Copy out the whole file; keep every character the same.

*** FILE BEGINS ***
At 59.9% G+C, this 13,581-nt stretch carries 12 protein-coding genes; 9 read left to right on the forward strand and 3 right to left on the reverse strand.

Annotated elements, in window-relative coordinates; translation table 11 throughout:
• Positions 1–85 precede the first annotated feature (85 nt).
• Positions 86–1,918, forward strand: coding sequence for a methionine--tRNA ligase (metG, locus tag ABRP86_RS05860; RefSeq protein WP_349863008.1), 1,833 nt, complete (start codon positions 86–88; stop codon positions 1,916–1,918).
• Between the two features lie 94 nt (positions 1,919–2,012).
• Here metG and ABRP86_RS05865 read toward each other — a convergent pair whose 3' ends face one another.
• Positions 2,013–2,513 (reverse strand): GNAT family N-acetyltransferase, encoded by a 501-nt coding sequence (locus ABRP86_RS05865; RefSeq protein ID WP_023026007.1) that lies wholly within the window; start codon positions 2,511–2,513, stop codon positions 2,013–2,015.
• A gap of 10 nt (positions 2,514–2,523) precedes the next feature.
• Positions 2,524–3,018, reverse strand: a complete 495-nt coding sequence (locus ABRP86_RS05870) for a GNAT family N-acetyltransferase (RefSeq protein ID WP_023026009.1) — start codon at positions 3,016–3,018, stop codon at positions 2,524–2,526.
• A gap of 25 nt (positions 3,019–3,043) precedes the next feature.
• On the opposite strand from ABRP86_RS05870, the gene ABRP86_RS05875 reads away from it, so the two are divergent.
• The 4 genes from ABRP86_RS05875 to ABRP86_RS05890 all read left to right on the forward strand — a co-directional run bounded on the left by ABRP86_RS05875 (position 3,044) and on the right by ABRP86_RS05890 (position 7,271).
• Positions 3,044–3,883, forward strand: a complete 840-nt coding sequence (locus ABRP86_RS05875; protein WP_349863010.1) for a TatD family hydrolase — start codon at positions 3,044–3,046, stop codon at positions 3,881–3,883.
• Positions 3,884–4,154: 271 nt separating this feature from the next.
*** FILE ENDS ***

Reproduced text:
At 59.9% G+C, this 13,581-nt stretch carries 12 protein-coding genes; 9 read left to right on the forward strand and 3 right to left on the reverse strand.

Annotated elements, in window-relative coordinates; translation table 11 throughout:
• Positions 1–85 precede the first annotated feature (85 nt).
• Positions 86–1,918, forward strand: coding sequence for a methionine--tRNA ligase (metG, locus tag ABRP86_RS05860; RefSeq protein WP_349863008.1), 1,833 nt, complete (start codon positions 86–88; stop codon positions 1,916–1,918).
• Between the two features lie 94 nt (positions 1,919–2,012).
• Here metG and ABRP86_RS05865 read toward each other — a convergent pair whose 3' ends face one another.
• Positions 2,013–2,513 (reverse strand): GNAT family N-acetyltransferase, encoded by a 501-nt coding sequence (locus ABRP86_RS05865; RefSeq protein ID WP_023026007.1) that lies wholly within the window; start codon positions 2,511–2,513, stop codon positions 2,013–2,015.
• A gap of 10 nt (positions 2,514–2,523) precedes the next feature.
• Positions 2,524–3,018, reverse strand: a complete 495-nt coding sequence (locus ABRP86_RS05870) for a GNAT family N-acetyltransferase (RefSeq protein ID WP_023026009.1) — start codon at positions 3,016–3,018, stop codon at positions 2,524–2,526.
• A gap of 25 nt (positions 3,019–3,043) precedes the next feature.
• On the opposite strand from ABRP86_RS05870, the gene ABRP86_RS05875 reads away from it, so the two are divergent.
• The 4 genes from ABRP86_RS05875 to ABRP86_RS05890 all read left to right on the forward strand — a co-directional run bounded on the left by ABRP86_RS05875 (position 3,044) and on the right by ABRP86_RS05890 (position 7,271).
• Positions 3,044–3,883, forward strand: a complete 840-nt coding sequence (locus ABRP86_RS05875; protein WP_349863010.1) for a TatD family hydrolase — start codon at positions 3,044–3,046, stop codon at positions 3,881–3,883.
• Positions 3,884–4,154: 271 nt separating this feature from the next.